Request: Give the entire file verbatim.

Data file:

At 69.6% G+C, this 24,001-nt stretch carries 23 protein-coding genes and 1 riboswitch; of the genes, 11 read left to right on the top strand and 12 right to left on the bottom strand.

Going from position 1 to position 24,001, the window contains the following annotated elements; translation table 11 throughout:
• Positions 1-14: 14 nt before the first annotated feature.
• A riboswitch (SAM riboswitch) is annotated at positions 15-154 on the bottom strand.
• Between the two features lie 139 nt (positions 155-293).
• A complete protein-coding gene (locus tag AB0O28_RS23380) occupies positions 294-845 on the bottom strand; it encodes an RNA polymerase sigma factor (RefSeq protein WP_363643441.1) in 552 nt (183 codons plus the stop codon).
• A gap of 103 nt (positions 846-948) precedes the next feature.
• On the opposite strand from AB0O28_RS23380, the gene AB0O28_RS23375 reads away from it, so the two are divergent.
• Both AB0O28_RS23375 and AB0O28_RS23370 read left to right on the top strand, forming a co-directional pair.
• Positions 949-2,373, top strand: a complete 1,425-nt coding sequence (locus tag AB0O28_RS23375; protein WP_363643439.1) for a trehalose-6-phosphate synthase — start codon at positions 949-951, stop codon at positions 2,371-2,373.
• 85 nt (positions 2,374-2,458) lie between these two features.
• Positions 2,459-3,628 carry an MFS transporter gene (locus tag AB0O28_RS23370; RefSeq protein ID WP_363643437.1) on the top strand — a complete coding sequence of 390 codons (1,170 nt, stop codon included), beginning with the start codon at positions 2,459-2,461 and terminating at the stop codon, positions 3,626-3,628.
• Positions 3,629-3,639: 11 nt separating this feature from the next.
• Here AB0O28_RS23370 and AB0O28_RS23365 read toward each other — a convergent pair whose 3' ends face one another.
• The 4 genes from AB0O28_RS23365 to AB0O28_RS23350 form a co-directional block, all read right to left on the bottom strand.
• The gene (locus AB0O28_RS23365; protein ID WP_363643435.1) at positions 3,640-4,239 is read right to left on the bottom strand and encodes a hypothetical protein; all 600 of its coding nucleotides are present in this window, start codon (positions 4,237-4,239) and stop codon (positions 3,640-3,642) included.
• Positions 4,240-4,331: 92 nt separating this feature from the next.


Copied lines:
At 69.6% G+C, this 24,001-nt stretch carries 23 protein-coding genes and 1 riboswitch; of the genes, 11 read left to right on the top strand and 12 right to left on the bottom strand.

Going from position 1 to position 24,001, the window contains the following annotated elements; translation table 11 throughout:
• Positions 1-14: 14 nt before the first annotated feature.
• A riboswitch (SAM riboswitch) is annotated at positions 15-154 on the bottom strand.
• Between the two features lie 139 nt (positions 155-293).
• A complete protein-coding gene (locus tag AB0O28_RS23380) occupies positions 294-845 on the bottom strand; it encodes an RNA polymerase sigma factor (RefSeq protein WP_363643441.1) in 552 nt (183 codons plus the stop codon).
• A gap of 103 nt (positions 846-948) precedes the next feature.
• On the opposite strand from AB0O28_RS23380, the gene AB0O28_RS23375 reads away from it, so the two are divergent.
• Both AB0O28_RS23375 and AB0O28_RS23370 read left to right on the top strand, forming a co-directional pair.
• Positions 949-2,373, top strand: a complete 1,425-nt coding sequence (locus tag AB0O28_RS23375; protein WP_363643439.1) for a trehalose-6-phosphate synthase — start codon at positions 949-951, stop codon at positions 2,371-2,373.
• 85 nt (positions 2,374-2,458) lie between these two features.
• Positions 2,459-3,628 carry an MFS transporter gene (locus tag AB0O28_RS23370; RefSeq protein ID WP_363643437.1) on the top strand — a complete coding sequence of 390 codons (1,170 nt, stop codon included), beginning with the start codon at positions 2,459-2,461 and terminating at the stop codon, positions 3,626-3,628.
• Positions 3,629-3,639: 11 nt separating this feature from the next.
• Here AB0O28_RS23370 and AB0O28_RS23365 read toward each other — a convergent pair whose 3' ends face one another.
• The 4 genes from AB0O28_RS23365 to AB0O28_RS23350 form a co-directional block, all read right to left on the bottom strand.
• The gene (locus AB0O28_RS23365; protein ID WP_363643435.1) at positions 3,640-4,239 is read right to left on the bottom strand and encodes a hypothetical protein; all 600 of its coding nucleotides are present in this window, start codon (positions 4,237-4,239) and stop codon (positions 3,640-3,642) included.
• Positions 4,240-4,331: 92 nt separating this feature from the next.